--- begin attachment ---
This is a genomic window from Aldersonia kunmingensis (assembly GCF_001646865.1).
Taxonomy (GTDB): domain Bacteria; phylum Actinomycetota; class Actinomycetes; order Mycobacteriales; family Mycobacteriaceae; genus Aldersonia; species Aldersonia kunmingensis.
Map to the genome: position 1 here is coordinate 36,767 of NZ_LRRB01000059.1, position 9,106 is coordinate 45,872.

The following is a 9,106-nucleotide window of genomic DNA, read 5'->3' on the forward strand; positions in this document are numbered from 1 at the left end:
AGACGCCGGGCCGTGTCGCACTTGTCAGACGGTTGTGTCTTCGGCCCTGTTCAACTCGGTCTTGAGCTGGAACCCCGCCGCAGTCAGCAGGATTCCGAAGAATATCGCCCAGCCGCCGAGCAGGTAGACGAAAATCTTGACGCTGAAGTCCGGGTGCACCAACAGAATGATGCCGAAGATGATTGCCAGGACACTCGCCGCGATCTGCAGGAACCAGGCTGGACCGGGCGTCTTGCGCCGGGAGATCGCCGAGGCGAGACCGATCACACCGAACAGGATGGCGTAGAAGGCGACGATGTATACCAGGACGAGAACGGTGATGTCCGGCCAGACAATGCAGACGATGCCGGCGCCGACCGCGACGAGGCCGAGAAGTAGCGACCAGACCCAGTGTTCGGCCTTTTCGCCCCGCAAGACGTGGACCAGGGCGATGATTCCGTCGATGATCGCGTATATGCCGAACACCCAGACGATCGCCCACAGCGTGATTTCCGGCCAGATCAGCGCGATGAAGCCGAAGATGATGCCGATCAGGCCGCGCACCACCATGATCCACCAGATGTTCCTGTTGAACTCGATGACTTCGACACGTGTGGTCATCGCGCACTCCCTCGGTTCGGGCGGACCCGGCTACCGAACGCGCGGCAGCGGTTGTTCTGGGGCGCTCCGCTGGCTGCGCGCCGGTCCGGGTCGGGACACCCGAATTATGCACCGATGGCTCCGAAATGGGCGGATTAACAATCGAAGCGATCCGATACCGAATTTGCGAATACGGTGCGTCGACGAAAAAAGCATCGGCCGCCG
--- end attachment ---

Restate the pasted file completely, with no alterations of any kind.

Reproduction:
This is a genomic window from Aldersonia kunmingensis (assembly GCF_001646865.1).
Taxonomy (GTDB): domain Bacteria; phylum Actinomycetota; class Actinomycetes; order Mycobacteriales; family Mycobacteriaceae; genus Aldersonia; species Aldersonia kunmingensis.
Map to the genome: position 1 here is coordinate 36,767 of NZ_LRRB01000059.1, position 9,106 is coordinate 45,872.

The following is a 9,106-nucleotide window of genomic DNA, read 5'->3' on the forward strand; positions in this document are numbered from 1 at the left end:
AGACGCCGGGCCGTGTCGCACTTGTCAGACGGTTGTGTCTTCGGCCCTGTTCAACTCGGTCTTGAGCTGGAACCCCGCCGCAGTCAGCAGGATTCCGAAGAATATCGCCCAGCCGCCGAGCAGGTAGACGAAAATCTTGACGCTGAAGTCCGGGTGCACCAACAGAATGATGCCGAAGATGATTGCCAGGACACTCGCCGCGATCTGCAGGAACCAGGCTGGACCGGGCGTCTTGCGCCGGGAGATCGCCGAGGCGAGACCGATCACACCGAACAGGATGGCGTAGAAGGCGACGATGTATACCAGGACGAGAACGGTGATGTCCGGCCAGACAATGCAGACGATGCCGGCGCCGACCGCGACGAGGCCGAGAAGTAGCGACCAGACCCAGTGTTCGGCCTTTTCGCCCCGCAAGACGTGGACCAGGGCGATGATTCCGTCGATGATCGCGTATATGCCGAACACCCAGACGATCGCCCACAGCGTGATTTCCGGCCAGATCAGCGCGATGAAGCCGAAGATGATGCCGATCAGGCCGCGCACCACCATGATCCACCAGATGTTCCTGTTGAACTCGATGACTTCGACACGTGTGGTCATCGCGCACTCCCTCGGTTCGGGCGGACCCGGCTACCGAACGCGCGGCAGCGGTTGTTCTGGGGCGCTCCGCTGGCTGCGCGCCGGTCCGGGTCGGGACACCCGAATTATGCACCGATGGCTCCGAAATGGGCGGATTAACAATCGAAGCGATCCGATACCGAATTTGCGAATACGGTGCGTCGACGAAAAAAGCATCGGCCGCCG